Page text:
- The United States uses lack of religious freedom and democracy to oppose Iran, while supporting the same in Israel. Israel is a selective democracy (if that can be called democracy), where 50 percent of the population under its control does not have any citizenship or rights and 20 percent of the rest are second-class citizens who have to accept the majority's dominance and superiority.
- The Israeli-Palestinian double standard where Israel can do no wrong. The United States should make a list of all of its vetoes of U.N. sanctions against Israel, and that list alone would convince rational Americans that Arabs do not just "hate our freedoms" but have real grievances the United States refuses to redress and refuses to let anyone else (including the United Nations) redress.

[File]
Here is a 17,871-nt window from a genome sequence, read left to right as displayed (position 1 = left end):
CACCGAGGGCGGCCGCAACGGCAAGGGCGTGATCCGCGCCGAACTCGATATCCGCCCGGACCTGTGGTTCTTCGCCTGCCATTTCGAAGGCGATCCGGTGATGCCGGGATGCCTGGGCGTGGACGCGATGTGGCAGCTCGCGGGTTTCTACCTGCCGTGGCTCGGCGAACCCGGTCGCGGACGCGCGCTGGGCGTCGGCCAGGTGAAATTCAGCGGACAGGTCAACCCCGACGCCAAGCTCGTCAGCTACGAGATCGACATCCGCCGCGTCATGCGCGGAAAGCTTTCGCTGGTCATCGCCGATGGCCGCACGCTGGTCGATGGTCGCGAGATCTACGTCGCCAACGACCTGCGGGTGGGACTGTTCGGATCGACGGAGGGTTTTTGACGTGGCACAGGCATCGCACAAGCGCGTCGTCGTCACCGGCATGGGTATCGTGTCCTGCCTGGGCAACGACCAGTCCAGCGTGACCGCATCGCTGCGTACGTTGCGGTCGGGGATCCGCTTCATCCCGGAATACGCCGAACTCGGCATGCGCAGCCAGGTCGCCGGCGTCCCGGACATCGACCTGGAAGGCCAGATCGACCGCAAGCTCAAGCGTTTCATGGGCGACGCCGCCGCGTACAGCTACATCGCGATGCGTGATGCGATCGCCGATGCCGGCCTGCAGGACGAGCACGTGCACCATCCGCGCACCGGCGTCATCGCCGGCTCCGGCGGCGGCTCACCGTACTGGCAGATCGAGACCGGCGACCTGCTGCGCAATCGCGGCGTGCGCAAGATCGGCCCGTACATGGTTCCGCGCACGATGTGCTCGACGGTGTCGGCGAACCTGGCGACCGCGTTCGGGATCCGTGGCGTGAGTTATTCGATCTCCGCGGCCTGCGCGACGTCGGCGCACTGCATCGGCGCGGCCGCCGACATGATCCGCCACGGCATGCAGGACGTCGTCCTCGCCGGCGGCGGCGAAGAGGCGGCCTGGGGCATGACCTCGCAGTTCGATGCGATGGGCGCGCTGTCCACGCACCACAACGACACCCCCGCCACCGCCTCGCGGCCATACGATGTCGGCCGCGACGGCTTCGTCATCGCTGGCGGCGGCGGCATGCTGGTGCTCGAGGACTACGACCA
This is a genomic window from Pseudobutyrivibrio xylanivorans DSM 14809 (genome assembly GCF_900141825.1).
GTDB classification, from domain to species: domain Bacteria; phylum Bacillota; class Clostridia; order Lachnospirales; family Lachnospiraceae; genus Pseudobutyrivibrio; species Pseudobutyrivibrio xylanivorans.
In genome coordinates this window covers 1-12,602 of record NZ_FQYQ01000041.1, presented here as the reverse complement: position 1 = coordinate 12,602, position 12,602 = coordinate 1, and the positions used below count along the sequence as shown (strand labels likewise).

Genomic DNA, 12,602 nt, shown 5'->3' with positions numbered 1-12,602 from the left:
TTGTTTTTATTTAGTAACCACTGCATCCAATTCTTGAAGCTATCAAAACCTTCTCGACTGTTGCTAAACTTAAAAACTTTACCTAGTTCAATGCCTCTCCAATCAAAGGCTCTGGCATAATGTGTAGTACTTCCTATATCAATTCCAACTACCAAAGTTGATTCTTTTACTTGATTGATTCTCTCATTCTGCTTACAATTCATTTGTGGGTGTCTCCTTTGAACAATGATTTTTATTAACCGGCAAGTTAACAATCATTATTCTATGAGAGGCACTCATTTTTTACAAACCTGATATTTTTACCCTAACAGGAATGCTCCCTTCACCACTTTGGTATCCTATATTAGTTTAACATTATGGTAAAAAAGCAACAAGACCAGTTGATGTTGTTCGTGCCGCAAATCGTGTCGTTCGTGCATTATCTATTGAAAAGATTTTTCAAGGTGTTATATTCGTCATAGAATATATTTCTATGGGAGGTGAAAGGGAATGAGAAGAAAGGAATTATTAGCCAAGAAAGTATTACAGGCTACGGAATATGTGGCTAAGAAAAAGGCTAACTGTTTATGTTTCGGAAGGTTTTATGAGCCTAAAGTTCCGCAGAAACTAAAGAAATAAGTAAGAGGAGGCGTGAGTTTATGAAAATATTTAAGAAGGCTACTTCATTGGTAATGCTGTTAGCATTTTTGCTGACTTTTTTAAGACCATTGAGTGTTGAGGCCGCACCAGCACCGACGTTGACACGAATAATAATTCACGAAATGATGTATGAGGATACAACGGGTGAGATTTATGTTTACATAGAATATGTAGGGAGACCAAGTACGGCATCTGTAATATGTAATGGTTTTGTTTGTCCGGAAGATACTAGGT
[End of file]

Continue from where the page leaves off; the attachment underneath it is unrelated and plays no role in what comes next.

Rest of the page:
- Palestine/Israel. We would never tolerate being occupied in America; we would never tolerate roads for "whites only"; we would never tolerate a wall on our property that divides our communities and contributes to 70 percent unemployment; we would never tolerate checkpoints; and we would never tolerate collective punishment (I don't get thrown in jail or missiles fired at my home from helicopters when my neighbor does something wrong). Why is it OK when it comes to the Palestinians?
- Promoting democratic elections, and then ignoring the results if we don't like them, e.g., Gaza and Hamas.
- Any government in the world that tries to care more for its people than for American business interests finds itself in trouble with the United States. The military or the Central Intelligence Agency, or both, will intervene with disastrous consequences.
- The most disgusting double standard from the USA is the one that says "we're a Christian nation" and then the world sees the most un-Christian activities conducted under the guise of "democracy" and "liberalism."
Abdus Sattar Ghazali is the Executive Editor of the online magazine American Muslim Perspective: email: